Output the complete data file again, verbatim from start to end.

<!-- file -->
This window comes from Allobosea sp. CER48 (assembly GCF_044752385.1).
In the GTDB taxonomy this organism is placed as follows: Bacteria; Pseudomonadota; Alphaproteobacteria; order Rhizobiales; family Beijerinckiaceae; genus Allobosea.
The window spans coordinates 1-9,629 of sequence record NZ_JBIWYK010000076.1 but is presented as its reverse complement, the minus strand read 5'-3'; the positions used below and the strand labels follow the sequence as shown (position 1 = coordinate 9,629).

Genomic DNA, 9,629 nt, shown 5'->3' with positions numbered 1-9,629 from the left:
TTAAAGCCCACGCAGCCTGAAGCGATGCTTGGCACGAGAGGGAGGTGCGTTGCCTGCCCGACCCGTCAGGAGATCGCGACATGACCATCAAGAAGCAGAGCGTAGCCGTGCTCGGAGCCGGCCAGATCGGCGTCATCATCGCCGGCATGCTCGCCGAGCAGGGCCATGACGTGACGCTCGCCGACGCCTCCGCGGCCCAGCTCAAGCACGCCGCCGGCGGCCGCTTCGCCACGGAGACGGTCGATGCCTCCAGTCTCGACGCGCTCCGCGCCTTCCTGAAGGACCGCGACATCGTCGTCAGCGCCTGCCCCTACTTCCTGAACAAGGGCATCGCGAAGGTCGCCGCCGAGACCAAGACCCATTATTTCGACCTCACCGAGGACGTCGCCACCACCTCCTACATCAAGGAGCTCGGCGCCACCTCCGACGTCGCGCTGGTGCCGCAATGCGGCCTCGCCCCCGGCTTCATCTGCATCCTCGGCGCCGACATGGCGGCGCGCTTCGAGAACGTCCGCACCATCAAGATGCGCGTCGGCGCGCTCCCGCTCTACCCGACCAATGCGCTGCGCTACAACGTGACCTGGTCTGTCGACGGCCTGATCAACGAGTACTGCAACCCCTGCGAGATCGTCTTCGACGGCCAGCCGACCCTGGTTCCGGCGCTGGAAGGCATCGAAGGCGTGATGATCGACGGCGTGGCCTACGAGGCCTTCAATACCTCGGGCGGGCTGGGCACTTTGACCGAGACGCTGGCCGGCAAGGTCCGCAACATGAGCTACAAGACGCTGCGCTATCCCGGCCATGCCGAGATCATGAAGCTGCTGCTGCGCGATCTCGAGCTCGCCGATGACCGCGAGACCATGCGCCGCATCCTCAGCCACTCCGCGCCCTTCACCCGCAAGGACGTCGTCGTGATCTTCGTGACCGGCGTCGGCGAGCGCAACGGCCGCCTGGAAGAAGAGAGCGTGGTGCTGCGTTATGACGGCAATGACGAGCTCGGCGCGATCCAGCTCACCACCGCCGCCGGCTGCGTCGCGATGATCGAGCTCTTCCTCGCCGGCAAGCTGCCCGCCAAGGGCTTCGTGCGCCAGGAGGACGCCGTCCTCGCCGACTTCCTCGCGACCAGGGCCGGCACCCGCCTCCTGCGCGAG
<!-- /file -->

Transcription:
This window comes from Allobosea sp. CER48 (assembly GCF_044752385.1).
In the GTDB taxonomy this organism is placed as follows: Bacteria; Pseudomonadota; Alphaproteobacteria; order Rhizobiales; family Beijerinckiaceae; genus Allobosea.
The window spans coordinates 1-9,629 of sequence record NZ_JBIWYK010000076.1 but is presented as its reverse complement, the minus strand read 5'-3'; the positions used below and the strand labels follow the sequence as shown (position 1 = coordinate 9,629).

Genomic DNA, 9,629 nt, shown 5'->3' with positions numbered 1-9,629 from the left:
TTAAAGCCCACGCAGCCTGAAGCGATGCTTGGCACGAGAGGGAGGTGCGTTGCCTGCCCGACCCGTCAGGAGATCGCGACATGACCATCAAGAAGCAGAGCGTAGCCGTGCTCGGAGCCGGCCAGATCGGCGTCATCATCGCCGGCATGCTCGCCGAGCAGGGCCATGACGTGACGCTCGCCGACGCCTCCGCGGCCCAGCTCAAGCACGCCGCCGGCGGCCGCTTCGCCACGGAGACGGTCGATGCCTCCAGTCTCGACGCGCTCCGCGCCTTCCTGAAGGACCGCGACATCGTCGTCAGCGCCTGCCCCTACTTCCTGAACAAGGGCATCGCGAAGGTCGCCGCCGAGACCAAGACCCATTATTTCGACCTCACCGAGGACGTCGCCACCACCTCCTACATCAAGGAGCTCGGCGCCACCTCCGACGTCGCGCTGGTGCCGCAATGCGGCCTCGCCCCCGGCTTCATCTGCATCCTCGGCGCCGACATGGCGGCGCGCTTCGAGAACGTCCGCACCATCAAGATGCGCGTCGGCGCGCTCCCGCTCTACCCGACCAATGCGCTGCGCTACAACGTGACCTGGTCTGTCGACGGCCTGATCAACGAGTACTGCAACCCCTGCGAGATCGTCTTCGACGGCCAGCCGACCCTGGTTCCGGCGCTGGAAGGCATCGAAGGCGTGATGATCGACGGCGTGGCCTACGAGGCCTTCAATACCTCGGGCGGGCTGGGCACTTTGACCGAGACGCTGGCCGGCAAGGTCCGCAACATGAGCTACAAGACGCTGCGCTATCCCGGCCATGCCGAGATCATGAAGCTGCTGCTGCGCGATCTCGAGCTCGCCGATGACCGCGAGACCATGCGCCGCATCCTCAGCCACTCCGCGCCCTTCACCCGCAAGGACGTCGTCGTGATCTTCGTGACCGGCGTCGGCGAGCGCAACGGCCGCCTGGAAGAAGAGAGCGTGGTGCTGCGTTATGACGGCAATGACGAGCTCGGCGCGATCCAGCTCACCACCGCCGCCGGCTGCGTCGCGATGATCGAGCTCTTCCTCGCCGGCAAGCTGCCCGCCAAGGGCTTCGTGCGCCAGGAGGACGCCGTCCTCGCCGACTTCCTCGCGACCAGGGCCGGCACCCGCCTCCTGCGCGAG